WASHINGTON – Financial reports filed by senators Angus King and Susan Collins reveal that both Maine lawmakers – along with their spouses – were sitting on potentially sizable nest eggs last year, with King entering the Senate with millions of dollars in assets.

It is impossible to say precisely how much King, Collins or any other member of Congress is worth in terms of total assets because of the vague financial disclosure reports filed by lawmakers. But the reports allow the public to see how and where elected officials invest money and offer at least a conservative estimate of lawmakers’ total assets.

A former two-term governor and successful businessman, King and his wife, Mary Herman, reported assets of somewhere between $5 million and $26 million after accounting for mortgages and other debts. Those figures are so far apart because the Senate’s financial disclosure forms require lawmakers or candidates to report assets such as stock holdings and retirement accounts in broad ranges.

For instance, four of King’s investment funds are valued between $1,000,001 and $5,000,000 each. Similarly, a house/rental property in Brunswick and a vacation rental property in the Virgin Islands (in which King and Herman own a partial share) are each valued between $250,001 and $500,000.

The records were specific when it comes to salaries and other sources of non-investment income in 2012 before he was sworn in as senator. King earned $10,140 from Bowdoin College where he teaches, $30,488 from his state of Maine pension and $225,000 as the executor of the estate of Roger C. Kline. All told, King’s report showed more than $380,000 in non-investment earnings.

Collins and her husband of less than one year, Tom Daffron, had total assets of somewhere between $600,000 and $3.8 million, depending on how the numbers are crunched.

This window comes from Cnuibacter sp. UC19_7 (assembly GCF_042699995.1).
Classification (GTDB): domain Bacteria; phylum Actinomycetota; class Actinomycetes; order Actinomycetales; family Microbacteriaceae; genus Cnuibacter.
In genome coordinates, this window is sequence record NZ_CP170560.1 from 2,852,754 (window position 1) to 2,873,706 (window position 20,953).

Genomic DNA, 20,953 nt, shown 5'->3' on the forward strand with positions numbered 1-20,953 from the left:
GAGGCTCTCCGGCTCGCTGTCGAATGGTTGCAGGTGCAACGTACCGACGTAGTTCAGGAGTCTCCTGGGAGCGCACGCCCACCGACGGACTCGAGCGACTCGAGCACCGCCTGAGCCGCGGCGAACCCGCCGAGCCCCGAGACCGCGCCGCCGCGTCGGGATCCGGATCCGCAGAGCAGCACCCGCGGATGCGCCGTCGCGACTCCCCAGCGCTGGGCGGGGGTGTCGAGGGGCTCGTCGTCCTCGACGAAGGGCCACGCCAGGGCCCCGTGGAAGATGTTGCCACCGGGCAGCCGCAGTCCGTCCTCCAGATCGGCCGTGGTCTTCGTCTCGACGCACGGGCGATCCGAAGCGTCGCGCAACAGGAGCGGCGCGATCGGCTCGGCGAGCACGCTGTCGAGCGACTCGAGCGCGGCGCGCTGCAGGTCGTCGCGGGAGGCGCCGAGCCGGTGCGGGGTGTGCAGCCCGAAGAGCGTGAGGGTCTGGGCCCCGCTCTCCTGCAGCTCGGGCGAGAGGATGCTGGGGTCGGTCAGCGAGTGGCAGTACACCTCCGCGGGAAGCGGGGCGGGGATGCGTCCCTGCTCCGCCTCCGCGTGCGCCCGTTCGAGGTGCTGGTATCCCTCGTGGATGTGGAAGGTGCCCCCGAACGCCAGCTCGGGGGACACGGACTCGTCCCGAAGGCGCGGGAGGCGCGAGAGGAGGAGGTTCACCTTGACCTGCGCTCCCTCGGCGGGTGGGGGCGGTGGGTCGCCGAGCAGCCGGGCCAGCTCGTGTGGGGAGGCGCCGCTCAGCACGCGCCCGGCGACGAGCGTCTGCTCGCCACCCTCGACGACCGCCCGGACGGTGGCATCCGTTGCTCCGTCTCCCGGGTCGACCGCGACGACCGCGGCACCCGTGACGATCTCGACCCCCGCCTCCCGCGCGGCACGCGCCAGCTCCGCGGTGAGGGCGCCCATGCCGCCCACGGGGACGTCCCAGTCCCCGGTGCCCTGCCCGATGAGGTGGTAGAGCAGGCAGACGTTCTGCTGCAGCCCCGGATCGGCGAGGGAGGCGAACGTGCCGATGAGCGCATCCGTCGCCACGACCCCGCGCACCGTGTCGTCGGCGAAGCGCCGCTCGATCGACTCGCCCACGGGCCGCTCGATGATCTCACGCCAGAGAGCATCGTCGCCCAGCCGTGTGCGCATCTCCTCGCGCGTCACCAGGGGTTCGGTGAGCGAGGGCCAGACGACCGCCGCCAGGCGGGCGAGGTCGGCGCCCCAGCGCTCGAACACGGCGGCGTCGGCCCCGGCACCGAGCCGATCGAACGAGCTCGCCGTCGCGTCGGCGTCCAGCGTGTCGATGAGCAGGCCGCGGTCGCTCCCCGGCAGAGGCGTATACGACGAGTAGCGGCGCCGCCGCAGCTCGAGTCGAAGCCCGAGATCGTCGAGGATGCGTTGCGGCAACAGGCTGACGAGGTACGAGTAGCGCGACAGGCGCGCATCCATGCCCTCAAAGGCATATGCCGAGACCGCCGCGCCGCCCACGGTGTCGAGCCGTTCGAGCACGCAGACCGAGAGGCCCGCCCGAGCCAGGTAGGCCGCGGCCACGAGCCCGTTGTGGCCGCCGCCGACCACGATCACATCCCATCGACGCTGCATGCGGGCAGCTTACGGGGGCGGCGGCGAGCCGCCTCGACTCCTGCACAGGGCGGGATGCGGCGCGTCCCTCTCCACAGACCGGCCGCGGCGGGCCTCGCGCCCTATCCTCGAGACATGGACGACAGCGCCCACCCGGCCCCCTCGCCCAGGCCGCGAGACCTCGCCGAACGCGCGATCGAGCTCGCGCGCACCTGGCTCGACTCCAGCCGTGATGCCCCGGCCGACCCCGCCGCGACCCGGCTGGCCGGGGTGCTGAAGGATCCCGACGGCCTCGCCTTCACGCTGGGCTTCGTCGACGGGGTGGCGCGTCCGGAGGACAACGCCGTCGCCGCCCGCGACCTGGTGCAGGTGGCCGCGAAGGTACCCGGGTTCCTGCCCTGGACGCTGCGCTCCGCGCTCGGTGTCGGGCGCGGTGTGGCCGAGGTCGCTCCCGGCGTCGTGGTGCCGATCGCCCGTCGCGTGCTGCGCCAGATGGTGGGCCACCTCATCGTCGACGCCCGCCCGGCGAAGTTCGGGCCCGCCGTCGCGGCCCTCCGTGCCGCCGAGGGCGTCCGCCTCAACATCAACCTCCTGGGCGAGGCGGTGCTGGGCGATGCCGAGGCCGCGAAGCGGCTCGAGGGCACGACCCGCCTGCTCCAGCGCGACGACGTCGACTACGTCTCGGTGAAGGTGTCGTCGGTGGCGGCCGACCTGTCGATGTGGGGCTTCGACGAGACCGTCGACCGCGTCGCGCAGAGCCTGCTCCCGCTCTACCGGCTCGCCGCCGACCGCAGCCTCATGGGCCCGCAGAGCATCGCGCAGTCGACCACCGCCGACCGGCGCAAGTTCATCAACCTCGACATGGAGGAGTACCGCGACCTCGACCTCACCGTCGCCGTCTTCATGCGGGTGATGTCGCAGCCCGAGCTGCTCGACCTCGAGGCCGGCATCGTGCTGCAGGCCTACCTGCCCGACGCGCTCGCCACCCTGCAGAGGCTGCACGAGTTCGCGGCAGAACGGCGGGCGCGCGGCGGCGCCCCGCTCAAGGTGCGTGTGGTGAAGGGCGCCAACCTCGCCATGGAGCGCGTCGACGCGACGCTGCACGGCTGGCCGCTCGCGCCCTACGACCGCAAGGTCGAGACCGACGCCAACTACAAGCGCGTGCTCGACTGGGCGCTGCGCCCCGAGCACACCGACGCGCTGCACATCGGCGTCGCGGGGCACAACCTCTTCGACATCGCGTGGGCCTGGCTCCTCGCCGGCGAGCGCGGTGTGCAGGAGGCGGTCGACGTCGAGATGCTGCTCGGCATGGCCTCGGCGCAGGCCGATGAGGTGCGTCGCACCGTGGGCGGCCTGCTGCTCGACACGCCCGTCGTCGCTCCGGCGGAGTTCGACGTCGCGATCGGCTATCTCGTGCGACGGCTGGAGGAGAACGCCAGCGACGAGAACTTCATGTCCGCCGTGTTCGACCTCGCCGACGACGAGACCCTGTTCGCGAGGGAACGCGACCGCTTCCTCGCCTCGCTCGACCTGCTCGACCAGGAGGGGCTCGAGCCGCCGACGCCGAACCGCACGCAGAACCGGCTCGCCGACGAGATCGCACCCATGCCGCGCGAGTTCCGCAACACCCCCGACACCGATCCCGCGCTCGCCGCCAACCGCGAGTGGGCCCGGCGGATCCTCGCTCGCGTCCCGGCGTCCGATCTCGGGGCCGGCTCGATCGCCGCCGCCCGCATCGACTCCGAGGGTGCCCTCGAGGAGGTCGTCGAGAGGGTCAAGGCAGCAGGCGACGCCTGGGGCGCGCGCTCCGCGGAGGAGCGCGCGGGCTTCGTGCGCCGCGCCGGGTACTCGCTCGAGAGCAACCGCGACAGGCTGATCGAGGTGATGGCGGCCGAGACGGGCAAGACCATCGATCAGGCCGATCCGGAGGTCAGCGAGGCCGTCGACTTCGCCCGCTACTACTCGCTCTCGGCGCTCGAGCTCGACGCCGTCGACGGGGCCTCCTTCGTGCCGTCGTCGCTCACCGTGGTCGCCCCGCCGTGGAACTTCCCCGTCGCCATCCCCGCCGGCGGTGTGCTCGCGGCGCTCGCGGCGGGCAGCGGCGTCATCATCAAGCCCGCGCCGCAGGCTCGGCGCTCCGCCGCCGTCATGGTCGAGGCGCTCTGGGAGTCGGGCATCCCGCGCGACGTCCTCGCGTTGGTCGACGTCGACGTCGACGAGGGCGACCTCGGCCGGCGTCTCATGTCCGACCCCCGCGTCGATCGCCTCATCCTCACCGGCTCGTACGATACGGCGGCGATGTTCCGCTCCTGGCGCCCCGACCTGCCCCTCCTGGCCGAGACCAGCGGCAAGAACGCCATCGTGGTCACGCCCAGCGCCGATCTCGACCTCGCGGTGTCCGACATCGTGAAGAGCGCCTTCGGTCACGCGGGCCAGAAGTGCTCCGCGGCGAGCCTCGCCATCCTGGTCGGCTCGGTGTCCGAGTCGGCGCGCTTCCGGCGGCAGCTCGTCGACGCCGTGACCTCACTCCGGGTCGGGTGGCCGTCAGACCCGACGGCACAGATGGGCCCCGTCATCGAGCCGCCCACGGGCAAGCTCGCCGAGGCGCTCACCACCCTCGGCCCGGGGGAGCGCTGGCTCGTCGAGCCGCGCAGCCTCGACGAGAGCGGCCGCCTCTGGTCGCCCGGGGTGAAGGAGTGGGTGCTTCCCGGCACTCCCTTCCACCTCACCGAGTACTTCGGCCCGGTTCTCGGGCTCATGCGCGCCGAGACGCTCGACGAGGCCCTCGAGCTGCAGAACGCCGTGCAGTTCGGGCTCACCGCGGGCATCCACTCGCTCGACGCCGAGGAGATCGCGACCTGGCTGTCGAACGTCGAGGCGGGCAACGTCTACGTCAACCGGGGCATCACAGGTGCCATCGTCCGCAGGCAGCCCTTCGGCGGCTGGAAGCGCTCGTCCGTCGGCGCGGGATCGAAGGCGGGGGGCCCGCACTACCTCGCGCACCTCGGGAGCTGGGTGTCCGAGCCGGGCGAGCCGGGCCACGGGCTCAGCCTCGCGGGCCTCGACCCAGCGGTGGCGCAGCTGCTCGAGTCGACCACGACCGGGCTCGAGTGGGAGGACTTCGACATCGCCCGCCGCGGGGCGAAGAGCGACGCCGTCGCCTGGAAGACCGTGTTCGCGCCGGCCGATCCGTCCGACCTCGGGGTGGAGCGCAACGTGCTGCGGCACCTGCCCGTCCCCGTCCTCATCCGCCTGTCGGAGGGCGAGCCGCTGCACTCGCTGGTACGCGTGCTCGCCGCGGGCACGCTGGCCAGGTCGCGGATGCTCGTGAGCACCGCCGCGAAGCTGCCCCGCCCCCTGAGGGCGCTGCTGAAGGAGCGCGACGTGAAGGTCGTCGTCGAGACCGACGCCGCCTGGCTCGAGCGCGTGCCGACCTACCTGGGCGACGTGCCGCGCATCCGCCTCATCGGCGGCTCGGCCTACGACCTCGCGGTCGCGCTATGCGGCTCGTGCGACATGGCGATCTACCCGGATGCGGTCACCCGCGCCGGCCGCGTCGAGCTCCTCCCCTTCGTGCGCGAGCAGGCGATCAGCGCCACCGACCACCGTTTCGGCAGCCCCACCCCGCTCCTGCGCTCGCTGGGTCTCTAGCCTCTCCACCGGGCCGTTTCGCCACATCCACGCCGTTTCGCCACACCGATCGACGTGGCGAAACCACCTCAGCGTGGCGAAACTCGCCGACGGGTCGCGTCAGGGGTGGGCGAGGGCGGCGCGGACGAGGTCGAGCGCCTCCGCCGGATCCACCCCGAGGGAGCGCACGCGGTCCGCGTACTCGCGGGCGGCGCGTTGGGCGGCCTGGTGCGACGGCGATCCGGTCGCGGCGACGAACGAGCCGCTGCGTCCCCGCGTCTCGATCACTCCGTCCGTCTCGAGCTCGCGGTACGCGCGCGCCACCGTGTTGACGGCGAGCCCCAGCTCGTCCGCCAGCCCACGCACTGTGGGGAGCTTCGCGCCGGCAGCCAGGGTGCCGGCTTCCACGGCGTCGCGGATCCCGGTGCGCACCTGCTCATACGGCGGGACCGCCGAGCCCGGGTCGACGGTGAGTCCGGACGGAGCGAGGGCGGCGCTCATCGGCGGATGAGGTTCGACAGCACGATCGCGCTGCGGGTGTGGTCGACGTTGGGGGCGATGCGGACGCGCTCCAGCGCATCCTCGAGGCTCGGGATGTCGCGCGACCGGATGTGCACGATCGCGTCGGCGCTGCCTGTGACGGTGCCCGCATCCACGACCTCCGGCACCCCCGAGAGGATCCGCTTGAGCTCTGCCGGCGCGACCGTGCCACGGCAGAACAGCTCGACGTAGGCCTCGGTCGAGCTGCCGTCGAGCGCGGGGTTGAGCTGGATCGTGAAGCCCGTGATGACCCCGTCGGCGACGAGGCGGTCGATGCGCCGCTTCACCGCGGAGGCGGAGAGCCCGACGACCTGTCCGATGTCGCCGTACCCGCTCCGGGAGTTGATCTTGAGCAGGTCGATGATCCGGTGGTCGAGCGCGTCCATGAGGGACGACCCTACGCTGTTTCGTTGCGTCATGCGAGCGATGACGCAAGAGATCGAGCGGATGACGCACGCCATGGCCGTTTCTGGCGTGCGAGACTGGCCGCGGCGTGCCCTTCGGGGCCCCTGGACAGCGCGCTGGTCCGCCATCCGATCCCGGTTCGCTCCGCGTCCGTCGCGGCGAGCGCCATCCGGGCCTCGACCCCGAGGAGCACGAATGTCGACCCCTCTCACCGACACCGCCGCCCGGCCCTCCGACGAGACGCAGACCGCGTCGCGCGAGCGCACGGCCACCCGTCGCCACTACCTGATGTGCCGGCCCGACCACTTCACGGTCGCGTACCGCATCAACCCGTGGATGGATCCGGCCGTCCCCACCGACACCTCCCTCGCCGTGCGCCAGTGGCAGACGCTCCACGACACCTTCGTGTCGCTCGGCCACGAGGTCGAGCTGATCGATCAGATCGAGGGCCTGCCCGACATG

Collins did not report any non-investment income outside of her Senate salary, which is $174,000 a year. Daffron, a former longtime staffer on Capitol Hill who now works for a Washington-based consulting firm, was not required to report a salary as a spouse other than to say he earned more than $1,000.

Senate rules prohibit senators from receiving gifts valued at more than $50 or several smaller gifts from one person with a cumulative value of $100 or more. One of the exceptions to this rule, however, is wedding gifts, although lawmakers are required to report gifts if they are worth $350 or more.

Collins and Daffron, who were married last August during a private ceremony, reported several gifts valued over $350, including a silver serving dish worth $400 from former senators Bob and Elizabeth Dole and $391 in dishes and silverware from Leon Gorman, who stepped down as chairman of L. L. Bean this week.

Financial disclosure reports for Maine’s two U.S. House members – Reps. Chellie Pingree and Mike Michaud – were not yet available for calendar year 2012.

Kevin Miller can be contacted at 317-6256 or at:

[email protected]

On Twitter: @KevinMillerDC

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